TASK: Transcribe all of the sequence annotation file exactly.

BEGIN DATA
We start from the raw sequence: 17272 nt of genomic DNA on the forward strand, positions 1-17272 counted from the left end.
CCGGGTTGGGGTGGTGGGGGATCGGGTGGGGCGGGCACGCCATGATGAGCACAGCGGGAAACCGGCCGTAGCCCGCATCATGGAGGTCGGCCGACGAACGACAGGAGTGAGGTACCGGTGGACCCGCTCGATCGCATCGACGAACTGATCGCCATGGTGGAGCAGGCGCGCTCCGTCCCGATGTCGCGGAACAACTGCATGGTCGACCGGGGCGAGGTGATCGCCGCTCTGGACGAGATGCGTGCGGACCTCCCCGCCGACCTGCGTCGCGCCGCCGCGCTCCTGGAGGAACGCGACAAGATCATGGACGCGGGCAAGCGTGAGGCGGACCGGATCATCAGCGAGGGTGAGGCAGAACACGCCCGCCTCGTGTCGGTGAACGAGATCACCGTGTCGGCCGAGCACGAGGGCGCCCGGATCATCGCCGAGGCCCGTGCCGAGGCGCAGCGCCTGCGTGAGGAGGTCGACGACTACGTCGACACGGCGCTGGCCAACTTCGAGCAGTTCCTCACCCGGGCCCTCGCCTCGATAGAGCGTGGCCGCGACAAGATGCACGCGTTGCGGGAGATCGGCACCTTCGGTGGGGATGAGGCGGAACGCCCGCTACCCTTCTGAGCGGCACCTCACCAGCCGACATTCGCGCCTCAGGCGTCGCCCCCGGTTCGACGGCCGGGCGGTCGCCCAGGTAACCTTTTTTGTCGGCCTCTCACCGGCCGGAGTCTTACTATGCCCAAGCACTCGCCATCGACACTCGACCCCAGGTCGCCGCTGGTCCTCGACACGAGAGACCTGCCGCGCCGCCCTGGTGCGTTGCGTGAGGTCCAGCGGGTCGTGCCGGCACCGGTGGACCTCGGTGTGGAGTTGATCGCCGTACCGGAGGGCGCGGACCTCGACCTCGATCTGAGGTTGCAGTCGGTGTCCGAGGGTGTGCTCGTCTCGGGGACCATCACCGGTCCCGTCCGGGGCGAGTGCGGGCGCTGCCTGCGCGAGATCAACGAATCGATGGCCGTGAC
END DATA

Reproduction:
We start from the raw sequence: 17272 nt of genomic DNA on the forward strand, positions 1-17272 counted from the left end.
CCGGGTTGGGGTGGTGGGGGATCGGGTGGGGCGGGCACGCCATGATGAGCACAGCGGGAAACCGGCCGTAGCCCGCATCATGGAGGTCGGCCGACGAACGACAGGAGTGAGGTACCGGTGGACCCGCTCGATCGCATCGACGAACTGATCGCCATGGTGGAGCAGGCGCGCTCCGTCCCGATGTCGCGGAACAACTGCATGGTCGACCGGGGCGAGGTGATCGCCGCTCTGGACGAGATGCGTGCGGACCTCCCCGCCGACCTGCGTCGCGCCGCCGCGCTCCTGGAGGAACGCGACAAGATCATGGACGCGGGCAAGCGTGAGGCGGACCGGATCATCAGCGAGGGTGAGGCAGAACACGCCCGCCTCGTGTCGGTGAACGAGATCACCGTGTCGGCCGAGCACGAGGGCGCCCGGATCATCGCCGAGGCCCGTGCCGAGGCGCAGCGCCTGCGTGAGGAGGTCGACGACTACGTCGACACGGCGCTGGCCAACTTCGAGCAGTTCCTCACCCGGGCCCTCGCCTCGATAGAGCGTGGCCGCGACAAGATGCACGCGTTGCGGGAGATCGGCACCTTCGGTGGGGATGAGGCGGAACGCCCGCTACCCTTCTGAGCGGCACCTCACCAGCCGACATTCGCGCCTCAGGCGTCGCCCCCGGTTCGACGGCCGGGCGGTCGCCCAGGTAACCTTTTTTGTCGGCCTCTCACCGGCCGGAGTCTTACTATGCCCAAGCACTCGCCATCGACACTCGACCCCAGGTCGCCGCTGGTCCTCGACACGAGAGACCTGCCGCGCCGCCCTGGTGCGTTGCGTGAGGTCCAGCGGGTCGTGCCGGCACCGGTGGACCTCGGTGTGGAGTTGATCGCCGTACCGGAGGGCGCGGACCTCGACCTCGATCTGAGGTTGCAGTCGGTGTCCGAGGGTGTGCTCGTCTCGGGGACCATCACCGGTCCCGTCCGGGGCGAGTGCGGGCGCTGCCTGCGCGAGATCAACGAATCGATGGCCGTGAC